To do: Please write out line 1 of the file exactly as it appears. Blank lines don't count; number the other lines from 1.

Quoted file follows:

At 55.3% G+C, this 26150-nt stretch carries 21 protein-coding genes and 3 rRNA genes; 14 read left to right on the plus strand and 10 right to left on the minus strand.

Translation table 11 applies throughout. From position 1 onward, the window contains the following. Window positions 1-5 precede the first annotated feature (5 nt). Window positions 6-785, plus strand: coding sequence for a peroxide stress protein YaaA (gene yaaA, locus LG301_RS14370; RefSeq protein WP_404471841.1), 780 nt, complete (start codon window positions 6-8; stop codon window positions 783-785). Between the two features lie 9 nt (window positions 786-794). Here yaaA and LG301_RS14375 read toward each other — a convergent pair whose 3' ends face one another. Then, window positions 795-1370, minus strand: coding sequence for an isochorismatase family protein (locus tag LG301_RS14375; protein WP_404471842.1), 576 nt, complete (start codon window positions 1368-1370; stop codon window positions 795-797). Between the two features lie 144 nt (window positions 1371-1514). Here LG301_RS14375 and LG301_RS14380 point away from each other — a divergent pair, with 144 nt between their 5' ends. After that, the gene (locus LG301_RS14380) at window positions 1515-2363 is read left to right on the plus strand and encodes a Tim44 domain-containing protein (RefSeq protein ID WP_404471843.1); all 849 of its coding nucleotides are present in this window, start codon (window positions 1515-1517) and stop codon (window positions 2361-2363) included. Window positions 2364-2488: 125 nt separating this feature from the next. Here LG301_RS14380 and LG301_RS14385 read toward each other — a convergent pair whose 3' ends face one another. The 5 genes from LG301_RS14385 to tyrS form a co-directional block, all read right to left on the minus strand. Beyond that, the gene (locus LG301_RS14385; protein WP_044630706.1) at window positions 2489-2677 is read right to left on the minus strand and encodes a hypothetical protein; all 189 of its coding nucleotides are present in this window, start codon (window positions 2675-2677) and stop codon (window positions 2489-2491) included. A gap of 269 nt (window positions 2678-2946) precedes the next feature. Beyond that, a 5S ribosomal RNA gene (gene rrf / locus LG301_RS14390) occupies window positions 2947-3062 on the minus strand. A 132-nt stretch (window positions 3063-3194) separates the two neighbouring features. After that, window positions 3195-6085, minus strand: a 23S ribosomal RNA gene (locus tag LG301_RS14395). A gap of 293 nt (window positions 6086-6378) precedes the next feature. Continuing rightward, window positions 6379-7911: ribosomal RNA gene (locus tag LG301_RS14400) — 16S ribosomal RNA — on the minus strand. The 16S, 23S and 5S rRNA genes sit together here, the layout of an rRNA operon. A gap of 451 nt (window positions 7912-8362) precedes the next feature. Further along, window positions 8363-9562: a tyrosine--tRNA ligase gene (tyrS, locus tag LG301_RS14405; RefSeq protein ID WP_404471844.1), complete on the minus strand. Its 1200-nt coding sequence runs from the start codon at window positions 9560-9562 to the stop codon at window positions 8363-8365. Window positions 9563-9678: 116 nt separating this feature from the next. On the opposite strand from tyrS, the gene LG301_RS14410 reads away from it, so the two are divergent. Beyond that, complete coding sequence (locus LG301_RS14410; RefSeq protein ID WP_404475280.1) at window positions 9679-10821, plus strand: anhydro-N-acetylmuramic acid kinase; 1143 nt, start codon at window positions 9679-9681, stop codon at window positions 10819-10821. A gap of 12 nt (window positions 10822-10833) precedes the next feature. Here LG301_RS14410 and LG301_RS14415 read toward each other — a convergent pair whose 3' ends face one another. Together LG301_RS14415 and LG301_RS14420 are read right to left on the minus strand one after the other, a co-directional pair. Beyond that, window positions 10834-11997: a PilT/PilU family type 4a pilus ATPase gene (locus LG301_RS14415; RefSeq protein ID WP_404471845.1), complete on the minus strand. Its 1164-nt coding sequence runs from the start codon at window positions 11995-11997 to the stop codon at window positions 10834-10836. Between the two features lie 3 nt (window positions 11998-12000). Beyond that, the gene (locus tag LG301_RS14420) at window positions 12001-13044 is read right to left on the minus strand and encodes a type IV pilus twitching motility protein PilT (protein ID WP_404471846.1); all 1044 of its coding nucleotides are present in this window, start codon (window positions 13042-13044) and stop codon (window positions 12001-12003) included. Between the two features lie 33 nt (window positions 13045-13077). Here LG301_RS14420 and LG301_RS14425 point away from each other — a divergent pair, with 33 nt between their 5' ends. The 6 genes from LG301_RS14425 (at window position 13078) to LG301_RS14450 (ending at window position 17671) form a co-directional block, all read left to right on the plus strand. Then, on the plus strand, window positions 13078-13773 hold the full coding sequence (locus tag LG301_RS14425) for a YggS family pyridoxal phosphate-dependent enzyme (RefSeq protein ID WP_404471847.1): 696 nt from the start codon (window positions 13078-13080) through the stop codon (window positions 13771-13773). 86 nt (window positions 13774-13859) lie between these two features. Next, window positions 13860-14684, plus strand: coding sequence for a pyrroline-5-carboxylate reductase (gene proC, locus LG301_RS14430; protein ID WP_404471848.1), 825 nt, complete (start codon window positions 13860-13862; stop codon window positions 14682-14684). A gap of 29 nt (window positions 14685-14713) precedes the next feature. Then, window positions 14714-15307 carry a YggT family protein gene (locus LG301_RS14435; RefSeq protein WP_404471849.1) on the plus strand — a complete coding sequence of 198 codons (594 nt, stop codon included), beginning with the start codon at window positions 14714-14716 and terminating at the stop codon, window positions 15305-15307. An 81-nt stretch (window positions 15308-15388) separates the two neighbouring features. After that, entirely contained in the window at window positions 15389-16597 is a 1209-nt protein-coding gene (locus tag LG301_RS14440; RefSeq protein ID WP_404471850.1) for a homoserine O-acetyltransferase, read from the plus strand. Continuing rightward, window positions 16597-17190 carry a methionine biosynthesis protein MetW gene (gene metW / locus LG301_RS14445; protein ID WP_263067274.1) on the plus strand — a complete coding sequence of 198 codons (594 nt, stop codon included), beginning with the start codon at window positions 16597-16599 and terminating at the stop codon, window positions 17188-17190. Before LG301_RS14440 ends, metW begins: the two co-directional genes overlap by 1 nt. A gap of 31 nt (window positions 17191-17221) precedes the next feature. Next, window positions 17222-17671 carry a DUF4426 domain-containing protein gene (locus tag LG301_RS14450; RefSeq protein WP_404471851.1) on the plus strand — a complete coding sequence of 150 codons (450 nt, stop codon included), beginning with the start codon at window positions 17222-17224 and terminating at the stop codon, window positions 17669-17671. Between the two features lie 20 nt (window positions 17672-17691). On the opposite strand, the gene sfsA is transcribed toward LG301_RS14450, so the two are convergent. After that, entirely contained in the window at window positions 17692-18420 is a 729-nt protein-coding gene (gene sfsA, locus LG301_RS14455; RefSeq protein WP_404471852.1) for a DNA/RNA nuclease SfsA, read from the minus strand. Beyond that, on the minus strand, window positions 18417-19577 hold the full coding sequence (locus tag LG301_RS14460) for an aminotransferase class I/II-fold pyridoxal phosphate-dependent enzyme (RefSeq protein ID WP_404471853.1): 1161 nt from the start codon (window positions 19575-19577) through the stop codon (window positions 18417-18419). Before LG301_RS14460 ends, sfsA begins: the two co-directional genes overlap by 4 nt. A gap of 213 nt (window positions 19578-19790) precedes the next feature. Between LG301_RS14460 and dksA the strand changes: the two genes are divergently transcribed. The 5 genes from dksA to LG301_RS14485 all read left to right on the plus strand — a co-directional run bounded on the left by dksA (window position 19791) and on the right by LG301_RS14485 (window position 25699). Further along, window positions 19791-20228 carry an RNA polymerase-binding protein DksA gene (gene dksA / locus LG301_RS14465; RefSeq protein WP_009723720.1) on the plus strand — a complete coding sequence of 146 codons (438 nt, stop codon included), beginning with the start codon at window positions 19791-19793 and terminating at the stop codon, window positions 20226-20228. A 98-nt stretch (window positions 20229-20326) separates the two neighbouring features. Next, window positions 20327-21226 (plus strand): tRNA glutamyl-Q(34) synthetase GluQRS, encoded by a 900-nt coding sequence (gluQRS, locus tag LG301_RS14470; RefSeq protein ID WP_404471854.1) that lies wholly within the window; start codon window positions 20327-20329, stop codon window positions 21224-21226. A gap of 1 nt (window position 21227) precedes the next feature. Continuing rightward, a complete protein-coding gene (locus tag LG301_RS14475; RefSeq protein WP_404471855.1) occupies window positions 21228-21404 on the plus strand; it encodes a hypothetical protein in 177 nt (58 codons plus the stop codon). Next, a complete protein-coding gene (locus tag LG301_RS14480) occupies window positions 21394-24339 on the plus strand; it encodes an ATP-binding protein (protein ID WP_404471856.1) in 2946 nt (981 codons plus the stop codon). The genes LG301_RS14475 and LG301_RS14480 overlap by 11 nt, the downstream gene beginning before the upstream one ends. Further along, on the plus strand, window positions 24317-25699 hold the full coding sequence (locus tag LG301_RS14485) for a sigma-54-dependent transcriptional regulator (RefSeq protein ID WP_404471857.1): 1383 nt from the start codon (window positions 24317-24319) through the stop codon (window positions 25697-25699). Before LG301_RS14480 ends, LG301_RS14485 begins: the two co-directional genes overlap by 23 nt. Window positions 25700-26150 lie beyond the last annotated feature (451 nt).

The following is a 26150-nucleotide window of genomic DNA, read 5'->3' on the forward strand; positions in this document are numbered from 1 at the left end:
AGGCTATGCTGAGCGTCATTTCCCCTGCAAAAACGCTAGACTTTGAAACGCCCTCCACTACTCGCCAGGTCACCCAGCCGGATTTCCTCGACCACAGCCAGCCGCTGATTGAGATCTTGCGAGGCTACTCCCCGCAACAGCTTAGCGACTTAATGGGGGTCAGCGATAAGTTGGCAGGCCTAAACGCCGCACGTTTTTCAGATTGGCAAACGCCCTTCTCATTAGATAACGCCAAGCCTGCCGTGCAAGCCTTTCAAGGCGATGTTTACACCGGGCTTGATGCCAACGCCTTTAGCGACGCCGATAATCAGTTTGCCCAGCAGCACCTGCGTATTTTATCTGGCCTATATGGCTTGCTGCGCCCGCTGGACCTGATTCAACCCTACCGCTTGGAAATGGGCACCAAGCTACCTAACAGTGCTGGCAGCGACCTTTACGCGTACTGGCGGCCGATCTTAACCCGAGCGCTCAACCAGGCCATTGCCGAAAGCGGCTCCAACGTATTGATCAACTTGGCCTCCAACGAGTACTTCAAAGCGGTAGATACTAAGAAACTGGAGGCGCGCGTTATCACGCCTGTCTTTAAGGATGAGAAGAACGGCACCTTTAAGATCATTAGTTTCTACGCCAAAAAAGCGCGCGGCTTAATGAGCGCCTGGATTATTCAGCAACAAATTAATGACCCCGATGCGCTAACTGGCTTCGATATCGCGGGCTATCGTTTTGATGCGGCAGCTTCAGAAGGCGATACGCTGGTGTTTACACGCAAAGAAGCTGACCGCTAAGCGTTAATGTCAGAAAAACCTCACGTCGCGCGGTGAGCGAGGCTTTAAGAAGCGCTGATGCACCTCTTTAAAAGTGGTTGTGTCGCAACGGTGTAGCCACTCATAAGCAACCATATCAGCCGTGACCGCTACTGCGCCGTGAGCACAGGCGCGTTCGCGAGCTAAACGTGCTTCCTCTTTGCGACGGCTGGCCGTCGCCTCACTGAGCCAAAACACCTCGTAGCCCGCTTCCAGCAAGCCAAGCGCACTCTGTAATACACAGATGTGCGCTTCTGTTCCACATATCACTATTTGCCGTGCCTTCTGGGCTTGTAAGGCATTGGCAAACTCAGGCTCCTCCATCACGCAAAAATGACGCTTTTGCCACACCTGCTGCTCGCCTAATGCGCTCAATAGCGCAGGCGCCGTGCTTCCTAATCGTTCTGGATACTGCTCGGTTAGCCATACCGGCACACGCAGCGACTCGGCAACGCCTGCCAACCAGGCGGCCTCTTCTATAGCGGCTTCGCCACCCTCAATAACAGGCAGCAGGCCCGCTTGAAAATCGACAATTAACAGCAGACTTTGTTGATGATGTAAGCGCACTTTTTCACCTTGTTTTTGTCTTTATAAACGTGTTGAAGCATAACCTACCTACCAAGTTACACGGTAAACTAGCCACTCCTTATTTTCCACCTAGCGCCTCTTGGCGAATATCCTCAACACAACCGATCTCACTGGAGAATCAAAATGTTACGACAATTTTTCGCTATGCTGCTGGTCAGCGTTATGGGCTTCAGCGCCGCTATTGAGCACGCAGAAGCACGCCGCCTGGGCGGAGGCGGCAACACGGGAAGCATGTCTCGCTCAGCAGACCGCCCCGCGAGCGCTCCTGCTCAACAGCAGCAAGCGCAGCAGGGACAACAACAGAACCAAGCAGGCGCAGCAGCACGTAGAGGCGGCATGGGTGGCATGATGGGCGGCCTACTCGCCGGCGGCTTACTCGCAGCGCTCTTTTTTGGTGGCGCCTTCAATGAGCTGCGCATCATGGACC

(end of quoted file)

At 55.3% G+C, this 26150-nt stretch carries 21 protein-coding genes and 3 rRNA genes; 14 read left to right on the plus strand and 10 right to left on the minus strand.